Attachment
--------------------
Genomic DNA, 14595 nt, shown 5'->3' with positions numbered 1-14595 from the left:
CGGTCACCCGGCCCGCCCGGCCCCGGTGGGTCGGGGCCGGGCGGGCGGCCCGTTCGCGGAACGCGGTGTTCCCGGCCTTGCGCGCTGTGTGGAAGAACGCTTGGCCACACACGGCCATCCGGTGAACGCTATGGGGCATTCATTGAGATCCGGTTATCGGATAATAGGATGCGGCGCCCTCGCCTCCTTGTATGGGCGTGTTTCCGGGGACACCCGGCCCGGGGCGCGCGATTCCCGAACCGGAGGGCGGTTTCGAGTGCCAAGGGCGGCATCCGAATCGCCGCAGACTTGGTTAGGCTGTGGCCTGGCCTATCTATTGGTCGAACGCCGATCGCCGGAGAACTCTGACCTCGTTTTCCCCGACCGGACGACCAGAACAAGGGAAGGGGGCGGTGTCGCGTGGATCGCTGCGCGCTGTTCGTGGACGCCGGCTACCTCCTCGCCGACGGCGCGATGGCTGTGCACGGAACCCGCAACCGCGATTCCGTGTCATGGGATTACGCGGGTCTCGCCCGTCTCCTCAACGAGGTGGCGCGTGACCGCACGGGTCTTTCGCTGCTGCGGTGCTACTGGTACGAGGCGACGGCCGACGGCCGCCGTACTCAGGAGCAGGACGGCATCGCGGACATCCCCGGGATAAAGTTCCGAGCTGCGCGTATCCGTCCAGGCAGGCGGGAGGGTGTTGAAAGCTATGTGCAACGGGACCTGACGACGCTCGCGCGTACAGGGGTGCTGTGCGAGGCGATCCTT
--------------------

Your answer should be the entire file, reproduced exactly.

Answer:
Genomic DNA, 14595 nt, shown 5'->3' with positions numbered 1-14595 from the left:
CGGTCACCCGGCCCGCCCGGCCCCGGTGGGTCGGGGCCGGGCGGGCGGCCCGTTCGCGGAACGCGGTGTTCCCGGCCTTGCGCGCTGTGTGGAAGAACGCTTGGCCACACACGGCCATCCGGTGAACGCTATGGGGCATTCATTGAGATCCGGTTATCGGATAATAGGATGCGGCGCCCTCGCCTCCTTGTATGGGCGTGTTTCCGGGGACACCCGGCCCGGGGCGCGCGATTCCCGAACCGGAGGGCGGTTTCGAGTGCCAAGGGCGGCATCCGAATCGCCGCAGACTTGGTTAGGCTGTGGCCTGGCCTATCTATTGGTCGAACGCCGATCGCCGGAGAACTCTGACCTCGTTTTCCCCGACCGGACGACCAGAACAAGGGAAGGGGGCGGTGTCGCGTGGATCGCTGCGCGCTGTTCGTGGACGCCGGCTACCTCCTCGCCGACGGCGCGATGGCTGTGCACGGAACCCGCAACCGCGATTCCGTGTCATGGGATTACGCGGGTCTCGCCCGTCTCCTCAACGAGGTGGCGCGTGACCGCACGGGTCTTTCGCTGCTGCGGTGCTACTGGTACGAGGCGACGGCCGACGGCCGCCGTACTCAGGAGCAGGACGGCATCGCGGACATCCCCGGGATAAAGTTCCGAGCTGCGCGTATCCGTCCAGGCAGGCGGGAGGGTGTTGAAAGCTATGTGCAACGGGACCTGACGACGCTCGCGCGTACAGGGGTGCTGTGCGAGGCGATCCTT